ism_ch19 - Chapter 19 Electric Charges, Forces, and Fields...

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1 Chapter 19 Electric Charges, Forces, and Fields Answers to Even-numbered Conceptual Questions 2. Giving an object a negative charge means transferring electrons to the object. This, in turn, increases its mass. 4. No, the basic physics of electric charges would not have been affected at all by an opposite assignment of positive and negative labels. The use of + and – signs, as opposed to labels such as A and B, has the distinct advantage that it gives zero net charge to an object that contains equal amounts of positive and negative charge. 6. (a) Referring to Table 19-1, we see that rubbing rabbit fur against glass will result in a positive charge for the rabbit fur, and a negative charge for the glass. (b) For glass and rubber, we see that the rubber acquires a negative charge. Note that in this case, the charge on the glass is positive; hence, the charge acquired by a material depends not only on the material itself, but also on the material that it is rubbed against. (c) Noting that rabbit fur and glass are adjacent in Table 19-1, whereas glass and rubber are widely separated, we conclude that the magnitude of triboelectric charge is greater in the glass- rubber case. 8. Initially, the bits of paper are uncharged and are attracted to the comb by polarization effects. (See Figure 19-5 and the accompanying discussion.) When one of the bits of paper comes into contact with the comb, it acquires charge from the comb. Now the piece of paper and the comb have charge of the same sign, and hence we expect a repulsive force between them. 10. No. Even uncharged objects will be attracted to a charged rod, due to polarization effects. See Figure 19-5 and the accompanying discussion. 12. Both force laws depend on the product of specific properties of the objects involved; in the case of gravity it is the mass that is relevant, in the case of electrostatics it is the electric charge. In addition, both forces decrease with increasing distance as 1/ r 2 . The extremely important difference between the forces, however, is that gravity is always attractive, whereas electrostatic forces can be attractive or repulsive. 14. The answer is (b), the center of the square. At the center of the square, the forces exerted by the charges + q and – q are in the same direction – regardless of the sign of the third charge – giving a large net force. At an empty corner of the square, the third charge is farther from the other charges, and the two forces acting on it are in different directions. Both of these effects tend to decrease the magnitude of the net force. 16. No. If the ball is displaced slightly upward from the equilibrium position, the attractive electrostatic force will be larger than the gravitational force, which will displace the ball farther upward. Similarly, if the ball is displaced slightly downward, the gravitational force is now stronger than the electrostatic force, and the ball will move farther downward. Therefore, the equilibrium is unstable.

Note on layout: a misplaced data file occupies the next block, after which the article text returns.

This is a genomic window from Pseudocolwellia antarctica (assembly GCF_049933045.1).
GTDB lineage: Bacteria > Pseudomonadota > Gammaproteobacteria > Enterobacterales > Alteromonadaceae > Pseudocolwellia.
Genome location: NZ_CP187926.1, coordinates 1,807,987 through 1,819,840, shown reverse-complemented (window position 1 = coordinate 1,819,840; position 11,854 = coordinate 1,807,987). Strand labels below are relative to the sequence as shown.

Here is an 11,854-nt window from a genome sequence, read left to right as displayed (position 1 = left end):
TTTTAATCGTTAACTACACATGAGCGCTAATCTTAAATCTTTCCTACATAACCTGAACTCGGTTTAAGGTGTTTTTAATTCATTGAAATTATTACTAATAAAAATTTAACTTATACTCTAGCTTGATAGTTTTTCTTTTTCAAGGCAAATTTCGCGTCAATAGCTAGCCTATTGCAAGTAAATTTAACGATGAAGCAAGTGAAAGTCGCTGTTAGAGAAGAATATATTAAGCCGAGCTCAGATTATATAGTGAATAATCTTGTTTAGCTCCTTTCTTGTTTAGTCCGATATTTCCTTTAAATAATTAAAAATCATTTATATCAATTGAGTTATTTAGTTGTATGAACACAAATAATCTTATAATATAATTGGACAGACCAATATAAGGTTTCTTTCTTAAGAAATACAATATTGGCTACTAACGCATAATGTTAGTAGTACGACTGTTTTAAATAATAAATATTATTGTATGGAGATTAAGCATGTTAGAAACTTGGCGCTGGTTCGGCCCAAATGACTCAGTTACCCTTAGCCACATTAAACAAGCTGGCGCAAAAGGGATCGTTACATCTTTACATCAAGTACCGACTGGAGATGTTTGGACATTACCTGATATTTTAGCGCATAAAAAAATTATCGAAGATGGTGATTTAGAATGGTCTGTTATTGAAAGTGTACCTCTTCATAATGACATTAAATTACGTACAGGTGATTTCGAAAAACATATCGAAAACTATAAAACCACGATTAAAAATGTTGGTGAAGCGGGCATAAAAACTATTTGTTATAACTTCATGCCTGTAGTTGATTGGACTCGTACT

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This homework help was uploaded on 04/07/2008 for the course PHYS 105 taught by Professor Klie during the Spring '08 term at Ill. Chicago.

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ism_ch19 - Chapter 19 Electric Charges, Forces, and Fields...

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